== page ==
ADDucation Tips: Click column headings with arrows to sort Nobel Peace Prize Winners. Reload page for original sort order. Click the ➕ icon to reveal any hidden columns. Set your browser to full screen to show as many columns as possible. Start typing in the Filter table box to find anything inside the table of all Nobel Peace Prize Winners of the world.
for its efforts to combat hunger, for its contribution to bettering conditions for peace in conflict-affected areas and for acting as a driving force in efforts to prevent the use of hunger as a weapon of war and conflict.
For the 2012 award the Nobel Committee received 231 valid nominations, compared to the record 247 candidates in 2011.  43 of the nominations were organisations, while the remaining 188 were individuals, either alone, together with others or together with organisations. 
Members of the Norwegian Nobel Committee were appointed by the Norwegian Parliament to roughly reflect the party makeup of that body. The committee had the following membership in 2012: Thorbjørn Jagland (chair), Kaci Kullmann Five (deputy chair), Inger-Marie Ytterhorn, Berit Reiss-Andersen, and Gunnar Stålsett (member during Ågot Valle's sick leave).
The award was announced on 12 October 2012. The Nobel citation referred to the strict demands the European Union placed on all would-be members, gave special mention to Greece, Spain, and Portugal—all of which joined in the 1980s after dictatorships ended—and referred to the countries in Eastern Europe that embraced it after the fall of the Berlin Wall and the collapse of the Soviet Union.
European Union Edit
The President of the European Council, Herman Van Rompuy, said that the award recognised the European Union as the "biggest peacemaker in history." 
The President of the European Parliament, German social democrat Martin Schulz, said he was "deeply touched. The European Union has reunified the continent through peaceful means and brought arch enemies together. This historic act of reunification has been rightfully recognised."  He said that "from the Balkans to the Caucasus, the EU serves as a beacon for democracy and reconciliation." 
The President of the European Commission, José Manuel Barroso, called the award "a very important message to Europe that the European Union is something very precious, that we should cherish it for the good of Europeans and for the good of the entire world." 
The High Representative of the Union for Foreign Affairs and Security Policy, Catherine Ashton, said she was "delighted" at the news, adding that "in the countries of the EU, historic enemies have become close partners and friends. I am proud to be part of continuing this work." 
European Union members and candidates Edit
Belgium – The Prime Minister of Belgium, Elio Di Rupo, said that "this choice shows that the European project continues to inspire the world today. The European Union was originally the dream of people and politicians in search of peace and prosperity for all citizens. It has become a strong symbol of cooperation and progress. Europe, a continent that was torn by terrible wars, thanks to the European Union is an example for the world of peaceful dialogue and conflict prevention."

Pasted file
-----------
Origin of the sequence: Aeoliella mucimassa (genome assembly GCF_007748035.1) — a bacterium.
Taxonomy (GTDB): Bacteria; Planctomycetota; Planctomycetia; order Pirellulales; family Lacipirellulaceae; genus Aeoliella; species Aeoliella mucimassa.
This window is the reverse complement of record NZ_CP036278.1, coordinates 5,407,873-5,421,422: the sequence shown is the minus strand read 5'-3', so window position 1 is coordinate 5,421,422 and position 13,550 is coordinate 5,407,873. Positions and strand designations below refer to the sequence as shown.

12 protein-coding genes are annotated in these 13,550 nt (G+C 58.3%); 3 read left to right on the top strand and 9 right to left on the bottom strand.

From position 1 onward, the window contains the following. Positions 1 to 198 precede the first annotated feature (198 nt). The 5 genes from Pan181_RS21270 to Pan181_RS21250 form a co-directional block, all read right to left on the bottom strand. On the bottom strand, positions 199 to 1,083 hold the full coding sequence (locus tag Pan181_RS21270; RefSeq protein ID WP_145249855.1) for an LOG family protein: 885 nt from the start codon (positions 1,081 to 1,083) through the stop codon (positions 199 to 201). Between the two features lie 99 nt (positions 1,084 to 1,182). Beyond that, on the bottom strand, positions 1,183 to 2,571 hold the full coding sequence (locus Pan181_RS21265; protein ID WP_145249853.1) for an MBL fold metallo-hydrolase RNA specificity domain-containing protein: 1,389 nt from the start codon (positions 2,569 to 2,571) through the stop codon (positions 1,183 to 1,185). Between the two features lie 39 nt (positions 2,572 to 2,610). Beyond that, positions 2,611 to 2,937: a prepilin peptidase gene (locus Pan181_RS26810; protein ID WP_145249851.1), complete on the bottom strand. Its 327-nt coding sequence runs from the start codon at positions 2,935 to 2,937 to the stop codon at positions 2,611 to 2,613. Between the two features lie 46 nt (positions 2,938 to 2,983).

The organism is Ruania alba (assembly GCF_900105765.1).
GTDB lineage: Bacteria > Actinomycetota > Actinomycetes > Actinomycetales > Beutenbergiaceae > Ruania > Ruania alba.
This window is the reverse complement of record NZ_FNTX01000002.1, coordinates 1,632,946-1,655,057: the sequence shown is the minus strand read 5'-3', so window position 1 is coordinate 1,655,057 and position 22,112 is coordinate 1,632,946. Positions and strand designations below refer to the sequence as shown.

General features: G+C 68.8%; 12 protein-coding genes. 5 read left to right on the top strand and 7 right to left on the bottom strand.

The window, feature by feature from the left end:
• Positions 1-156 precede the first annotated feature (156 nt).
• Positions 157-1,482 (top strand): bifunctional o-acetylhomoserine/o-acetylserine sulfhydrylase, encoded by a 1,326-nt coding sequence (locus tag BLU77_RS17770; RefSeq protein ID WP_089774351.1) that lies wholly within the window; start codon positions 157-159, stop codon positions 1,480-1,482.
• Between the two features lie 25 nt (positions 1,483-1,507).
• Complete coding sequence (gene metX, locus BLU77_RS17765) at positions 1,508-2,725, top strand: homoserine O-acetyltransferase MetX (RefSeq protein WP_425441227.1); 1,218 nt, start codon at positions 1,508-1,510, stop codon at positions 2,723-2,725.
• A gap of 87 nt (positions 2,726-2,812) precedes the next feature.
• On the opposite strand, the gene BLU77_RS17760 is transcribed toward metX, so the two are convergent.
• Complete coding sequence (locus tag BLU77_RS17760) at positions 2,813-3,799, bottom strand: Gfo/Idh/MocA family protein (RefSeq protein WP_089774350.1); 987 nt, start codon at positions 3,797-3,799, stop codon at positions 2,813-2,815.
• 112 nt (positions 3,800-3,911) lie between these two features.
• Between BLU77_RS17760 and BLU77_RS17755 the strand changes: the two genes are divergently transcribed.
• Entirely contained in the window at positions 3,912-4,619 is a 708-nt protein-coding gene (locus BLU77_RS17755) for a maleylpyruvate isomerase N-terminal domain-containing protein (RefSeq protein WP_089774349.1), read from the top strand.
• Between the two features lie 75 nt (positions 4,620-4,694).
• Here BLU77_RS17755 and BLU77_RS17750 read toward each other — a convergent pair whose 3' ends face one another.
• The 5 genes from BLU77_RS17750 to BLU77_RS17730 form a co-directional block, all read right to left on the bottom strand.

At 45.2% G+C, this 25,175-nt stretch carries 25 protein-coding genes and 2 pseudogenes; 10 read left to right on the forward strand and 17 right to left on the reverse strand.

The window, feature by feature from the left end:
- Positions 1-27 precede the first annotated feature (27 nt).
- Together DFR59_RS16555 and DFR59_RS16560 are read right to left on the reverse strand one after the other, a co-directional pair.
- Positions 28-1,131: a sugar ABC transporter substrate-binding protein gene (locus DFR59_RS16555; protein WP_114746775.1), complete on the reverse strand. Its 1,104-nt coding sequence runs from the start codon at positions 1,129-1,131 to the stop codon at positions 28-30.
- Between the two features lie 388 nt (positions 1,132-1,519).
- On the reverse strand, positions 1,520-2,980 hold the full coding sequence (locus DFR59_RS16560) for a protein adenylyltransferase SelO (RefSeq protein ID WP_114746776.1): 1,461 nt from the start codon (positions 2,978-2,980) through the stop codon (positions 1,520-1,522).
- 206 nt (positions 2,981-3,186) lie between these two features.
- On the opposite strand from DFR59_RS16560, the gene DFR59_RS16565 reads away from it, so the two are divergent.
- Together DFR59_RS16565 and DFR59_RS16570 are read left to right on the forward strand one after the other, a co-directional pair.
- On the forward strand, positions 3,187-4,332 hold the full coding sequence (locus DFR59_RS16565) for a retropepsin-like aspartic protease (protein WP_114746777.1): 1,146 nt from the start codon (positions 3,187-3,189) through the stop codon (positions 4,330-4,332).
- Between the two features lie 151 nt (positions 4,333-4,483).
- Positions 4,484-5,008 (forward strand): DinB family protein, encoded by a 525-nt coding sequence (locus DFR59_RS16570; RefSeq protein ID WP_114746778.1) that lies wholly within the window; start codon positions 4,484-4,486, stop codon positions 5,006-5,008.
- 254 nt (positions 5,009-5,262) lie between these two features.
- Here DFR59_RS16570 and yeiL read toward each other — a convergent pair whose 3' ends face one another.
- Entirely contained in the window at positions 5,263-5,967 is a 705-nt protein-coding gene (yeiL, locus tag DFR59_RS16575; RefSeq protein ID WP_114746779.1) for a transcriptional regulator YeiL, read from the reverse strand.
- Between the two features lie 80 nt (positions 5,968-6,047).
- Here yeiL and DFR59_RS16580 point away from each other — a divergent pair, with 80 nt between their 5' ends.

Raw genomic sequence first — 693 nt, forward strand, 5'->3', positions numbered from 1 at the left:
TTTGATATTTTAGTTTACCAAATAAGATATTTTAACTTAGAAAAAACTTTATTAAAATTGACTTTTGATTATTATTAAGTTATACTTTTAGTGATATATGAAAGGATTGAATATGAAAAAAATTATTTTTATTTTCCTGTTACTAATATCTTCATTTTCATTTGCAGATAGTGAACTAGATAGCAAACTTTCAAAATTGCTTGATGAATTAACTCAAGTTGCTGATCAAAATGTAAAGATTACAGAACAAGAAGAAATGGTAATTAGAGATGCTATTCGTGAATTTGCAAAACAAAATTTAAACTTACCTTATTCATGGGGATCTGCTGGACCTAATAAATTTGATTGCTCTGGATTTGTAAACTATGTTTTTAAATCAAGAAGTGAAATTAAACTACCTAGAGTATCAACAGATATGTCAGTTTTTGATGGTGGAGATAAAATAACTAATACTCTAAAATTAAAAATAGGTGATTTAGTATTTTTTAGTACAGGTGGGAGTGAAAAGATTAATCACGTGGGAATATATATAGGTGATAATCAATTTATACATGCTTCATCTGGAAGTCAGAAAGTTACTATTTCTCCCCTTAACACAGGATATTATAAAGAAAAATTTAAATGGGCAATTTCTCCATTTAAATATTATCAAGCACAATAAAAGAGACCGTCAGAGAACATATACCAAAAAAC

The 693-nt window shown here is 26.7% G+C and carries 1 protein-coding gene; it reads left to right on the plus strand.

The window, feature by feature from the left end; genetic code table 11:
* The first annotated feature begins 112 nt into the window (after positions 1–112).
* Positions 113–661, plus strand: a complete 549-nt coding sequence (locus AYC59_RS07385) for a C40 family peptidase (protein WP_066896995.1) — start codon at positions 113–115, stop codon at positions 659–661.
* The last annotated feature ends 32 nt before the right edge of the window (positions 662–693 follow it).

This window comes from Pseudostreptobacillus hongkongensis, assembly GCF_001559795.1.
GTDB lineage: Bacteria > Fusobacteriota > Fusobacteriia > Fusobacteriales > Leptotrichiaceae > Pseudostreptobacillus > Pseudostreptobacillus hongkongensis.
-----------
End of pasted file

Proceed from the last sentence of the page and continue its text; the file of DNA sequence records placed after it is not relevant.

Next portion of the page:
France – The President of France, François Hollande, said the prize was an "immense honour," adding that "through this award, every European can feel pride, that of being a member of a union which has been able to make peace between peoples who for a long time clashed, and to build a community founded on values of democracy, liberty and solidarity."  Former President Valéry Giscard d'Estaing said that "it is right that this extraordinary effort that has been accomplished by the Europeans and their leaders to establish a lasting peace on their continent—historically ravaged by war—is rewarded and honored." 
Germany – The President of Germany, Joachim Gauck, called the award "a great encouragement in difficult times" and said the EU is "a unique project of peace and freedom."  The Chancellor of Germany, Angela Merkel, called the award a wonderful decision that "honours the idea of European integration."  The Minister for Foreign Affairs of Germany, Guido Westerwelle, called the award "a fantastic decision which makes me proud and happy. European integration is the most successful project for peace in history."  Former Chancellor Helmut Kohl called the award "a wise and far-sighted decision" that "is above all a confirmation for the European peace project. As Europeans we all have reason to be proud today. I am proud, and I wish for God's blessing for us on our further path to a united Europe." 
Italy – The Prime Minister of Italy, Mario Monti, hailed the decision and said that the European Union's "formula of (using) integration to stop war and guarantee peace and practised for decades is the subject of study and admiration in other parts of the world." 
Luxembourg – The Prime Minister of Luxembourg, Jean-Claude Juncker, called the award a "good decision," stating that the EU from its inception was a peacemaker in Europe. He added that "it is sometimes useful to get such recognition from the outside [. ] to remind us why we are considered a model for others." 
Netherlands – The Prime Minister of the Netherlands, Mark Rutte, said the award was a "great recognition of the major historical role the European Union has played in peace, security and democracy."